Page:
Labor Organizers Urge SEC to Investigate Activision Over 'Misleading' Filing

Samson Amore

Samson Amore is a reporter for dot.LA. He holds a degree in journalism from Emerson College and previously covered technology and entertainment for TheWrap and reported on the SoCal startup scene for the Los Angeles Business Journal. Send tips or pitches to samsonamore@dot.la and find him on Twitter @Samsonamore.

Labor Organizers Urge SEC to Investigate Activision Over 'Misleading' Filing
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The labor union leading the push to unionize workers at Activision Blizzard has called on the Securities and Exchange Commission to investigate the Santa Monica video game publisher for making “inaccurate and misleading disclosures” to investors.


In a letter to SEC chair Gary Gensler on Thursday, the Communication Workers of America alleged that Activision made misleading claims in a Jan. 19 public filing relating to the company’s $69 billion acquisition by Microsoft. The union pointed to Activision’s statements in the filing that it was not aware of any unionization efforts or work stoppages by its employees, nor any “unfair labor practice complaint” against the company.

The CWA noted that with its help, Activision employees have pursued organizing efforts since last summer, with workers at Activision subsidiary Raven Software now seeking to form the first certified labor union at a major North American video game publisher. Raven Software employees also commenced a weeks-long work stoppage in December protesting layoffs at the firm, while the CWA filed a ULP complaint against Activision in September.

The labor union lobbied that by omitting these details, Activision’s disclosures painted an inaccurate portrait of the company to the wider public.

“As a result of these omissions, readers of Activision’s merger filing may be misled into believing that the company’s well-documented workplace disputes, including widespread allegations of abusive behavior including sexual harassment and sexual assault, and multiples strikes and work stoppages—all of which have received extensive, national coverage in multiple media outlets—have been comprehensively resolved,” the CWA wrote in its letter. “In fact, these disputes are ongoing, and both Activision management and its board were well aware that these disputes were unresolved.”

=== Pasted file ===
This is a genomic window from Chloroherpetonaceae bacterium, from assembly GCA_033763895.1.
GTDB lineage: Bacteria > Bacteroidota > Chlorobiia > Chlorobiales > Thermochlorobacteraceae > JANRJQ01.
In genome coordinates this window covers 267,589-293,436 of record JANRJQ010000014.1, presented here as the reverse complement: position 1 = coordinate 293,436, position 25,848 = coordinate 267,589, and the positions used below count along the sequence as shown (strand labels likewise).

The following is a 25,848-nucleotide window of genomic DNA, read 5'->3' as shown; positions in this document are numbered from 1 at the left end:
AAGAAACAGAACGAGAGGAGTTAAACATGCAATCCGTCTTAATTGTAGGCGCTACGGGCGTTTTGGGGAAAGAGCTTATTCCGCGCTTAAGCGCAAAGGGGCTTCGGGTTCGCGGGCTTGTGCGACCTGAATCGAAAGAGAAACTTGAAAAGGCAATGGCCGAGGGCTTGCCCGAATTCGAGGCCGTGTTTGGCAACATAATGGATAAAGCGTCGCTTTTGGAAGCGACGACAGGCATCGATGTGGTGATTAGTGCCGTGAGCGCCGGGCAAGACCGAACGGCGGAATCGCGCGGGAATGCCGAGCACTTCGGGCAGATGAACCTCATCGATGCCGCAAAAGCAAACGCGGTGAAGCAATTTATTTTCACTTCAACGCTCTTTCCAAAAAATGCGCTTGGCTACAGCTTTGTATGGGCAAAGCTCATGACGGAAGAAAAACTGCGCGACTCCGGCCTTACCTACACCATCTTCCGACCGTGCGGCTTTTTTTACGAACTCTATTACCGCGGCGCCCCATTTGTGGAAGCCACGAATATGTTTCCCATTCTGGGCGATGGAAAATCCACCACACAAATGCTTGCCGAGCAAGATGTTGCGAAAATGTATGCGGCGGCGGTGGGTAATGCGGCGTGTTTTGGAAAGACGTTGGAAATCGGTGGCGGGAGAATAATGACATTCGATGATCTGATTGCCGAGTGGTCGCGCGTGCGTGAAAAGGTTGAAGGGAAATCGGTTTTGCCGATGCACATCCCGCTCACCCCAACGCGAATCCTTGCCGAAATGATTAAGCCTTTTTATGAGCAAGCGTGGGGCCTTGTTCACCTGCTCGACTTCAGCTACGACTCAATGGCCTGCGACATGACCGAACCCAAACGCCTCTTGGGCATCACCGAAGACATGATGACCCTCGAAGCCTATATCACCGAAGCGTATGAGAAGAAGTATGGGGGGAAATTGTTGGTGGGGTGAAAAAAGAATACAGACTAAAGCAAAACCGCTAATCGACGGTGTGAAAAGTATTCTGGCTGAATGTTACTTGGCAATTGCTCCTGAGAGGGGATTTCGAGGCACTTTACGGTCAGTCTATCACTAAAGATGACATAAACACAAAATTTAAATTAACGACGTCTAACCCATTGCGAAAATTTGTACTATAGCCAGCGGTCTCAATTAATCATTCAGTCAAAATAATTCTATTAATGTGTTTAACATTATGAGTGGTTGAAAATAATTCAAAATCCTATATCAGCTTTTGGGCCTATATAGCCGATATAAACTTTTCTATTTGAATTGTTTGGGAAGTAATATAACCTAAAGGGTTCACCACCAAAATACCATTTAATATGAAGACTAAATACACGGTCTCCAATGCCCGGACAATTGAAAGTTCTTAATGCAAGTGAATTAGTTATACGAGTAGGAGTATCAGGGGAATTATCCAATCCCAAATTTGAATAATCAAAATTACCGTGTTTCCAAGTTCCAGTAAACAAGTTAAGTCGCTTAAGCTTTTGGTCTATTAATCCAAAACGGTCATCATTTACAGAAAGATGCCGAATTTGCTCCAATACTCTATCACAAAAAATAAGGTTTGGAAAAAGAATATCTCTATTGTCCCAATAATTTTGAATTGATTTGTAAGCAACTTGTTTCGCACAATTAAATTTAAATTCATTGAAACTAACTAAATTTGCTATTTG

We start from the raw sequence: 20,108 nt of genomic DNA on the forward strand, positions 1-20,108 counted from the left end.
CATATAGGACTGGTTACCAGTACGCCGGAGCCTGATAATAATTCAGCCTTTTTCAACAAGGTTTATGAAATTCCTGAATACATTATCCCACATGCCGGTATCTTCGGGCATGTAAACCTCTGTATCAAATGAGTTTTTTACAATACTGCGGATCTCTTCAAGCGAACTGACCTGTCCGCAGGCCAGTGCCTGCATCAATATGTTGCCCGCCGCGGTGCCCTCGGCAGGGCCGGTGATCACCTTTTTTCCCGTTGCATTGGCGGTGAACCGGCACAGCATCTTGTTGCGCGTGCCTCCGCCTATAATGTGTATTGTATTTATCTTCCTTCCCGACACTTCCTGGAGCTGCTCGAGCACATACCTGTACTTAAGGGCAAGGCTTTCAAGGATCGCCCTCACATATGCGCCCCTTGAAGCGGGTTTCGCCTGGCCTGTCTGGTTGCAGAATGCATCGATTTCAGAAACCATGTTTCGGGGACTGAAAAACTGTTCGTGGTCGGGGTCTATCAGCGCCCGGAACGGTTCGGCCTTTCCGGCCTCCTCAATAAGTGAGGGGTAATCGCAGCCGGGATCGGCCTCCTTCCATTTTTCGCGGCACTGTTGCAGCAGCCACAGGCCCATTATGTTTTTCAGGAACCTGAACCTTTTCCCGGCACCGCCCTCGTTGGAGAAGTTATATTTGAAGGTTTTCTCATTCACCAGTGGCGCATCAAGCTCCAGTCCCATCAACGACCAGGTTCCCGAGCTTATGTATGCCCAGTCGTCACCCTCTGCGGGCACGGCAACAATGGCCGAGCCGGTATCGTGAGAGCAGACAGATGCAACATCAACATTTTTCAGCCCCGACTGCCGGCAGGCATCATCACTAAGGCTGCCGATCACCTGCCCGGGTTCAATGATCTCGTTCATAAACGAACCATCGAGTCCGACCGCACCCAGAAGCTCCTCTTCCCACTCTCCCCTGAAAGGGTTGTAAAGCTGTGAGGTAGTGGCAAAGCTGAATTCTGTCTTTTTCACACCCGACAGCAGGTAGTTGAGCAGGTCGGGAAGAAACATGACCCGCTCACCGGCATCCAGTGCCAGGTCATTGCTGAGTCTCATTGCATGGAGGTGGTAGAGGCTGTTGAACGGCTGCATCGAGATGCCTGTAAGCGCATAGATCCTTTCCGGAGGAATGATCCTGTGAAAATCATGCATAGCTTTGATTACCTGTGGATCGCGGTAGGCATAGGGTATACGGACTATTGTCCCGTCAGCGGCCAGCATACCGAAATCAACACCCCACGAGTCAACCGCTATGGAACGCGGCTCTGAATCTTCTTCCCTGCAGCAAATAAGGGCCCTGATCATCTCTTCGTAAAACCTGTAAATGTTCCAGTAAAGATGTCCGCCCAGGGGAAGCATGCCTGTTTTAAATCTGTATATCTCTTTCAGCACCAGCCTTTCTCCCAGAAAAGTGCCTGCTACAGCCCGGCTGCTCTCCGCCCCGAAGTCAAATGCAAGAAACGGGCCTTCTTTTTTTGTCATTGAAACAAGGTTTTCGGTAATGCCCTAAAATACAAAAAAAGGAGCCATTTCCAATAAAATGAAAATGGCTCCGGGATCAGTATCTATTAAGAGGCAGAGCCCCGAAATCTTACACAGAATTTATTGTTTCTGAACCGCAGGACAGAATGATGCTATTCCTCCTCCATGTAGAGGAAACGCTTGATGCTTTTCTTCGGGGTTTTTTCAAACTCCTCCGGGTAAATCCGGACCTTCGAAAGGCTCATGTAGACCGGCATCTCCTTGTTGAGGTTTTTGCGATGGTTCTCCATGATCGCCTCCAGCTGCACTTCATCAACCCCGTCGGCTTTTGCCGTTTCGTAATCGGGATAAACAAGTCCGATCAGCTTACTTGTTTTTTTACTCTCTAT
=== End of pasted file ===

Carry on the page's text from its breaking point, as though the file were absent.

Beyond accusing Activision of misleading investors, the CWA also argued that Activision may have deliberately omitted these details in its merger filing to curtail a potential downturn in its stock price. Investors reacted swiftly when news broke in July 2021 that California state authorities were investigating Activison’s workplace culture, while the stock also took a hit two months later when the SEC began looking into the company for the same reason.

“The significant negative effect that the revelation of these disputes has had on Activision’s share price since they first became the subject of widespread public attention… suggests that beyond merely failing to take care to ensure that it made accurate representations to readers of the merger agreement, Activision may have acted with an improper motive to conceal the true status of its workplace disputes,” the CWA wrote.

Raven Software workers sent their union petition to the National Labor Relations Board this week after Activision declined to voluntarily recognize their Game Workers Alliance union. That paves the way for an NLRB-sponsored vote by the union’s members to force recognition, which would give them the right to collectively bargain employment conditions with their parent company. Raven employees ended their strike and returned to work just this week; the work stoppage was the third at Activision in only a five-month period.

An SEC spokesperson declined to comment on the CWA’s letter. Representatives for Activision did not immediately return a request for comment.

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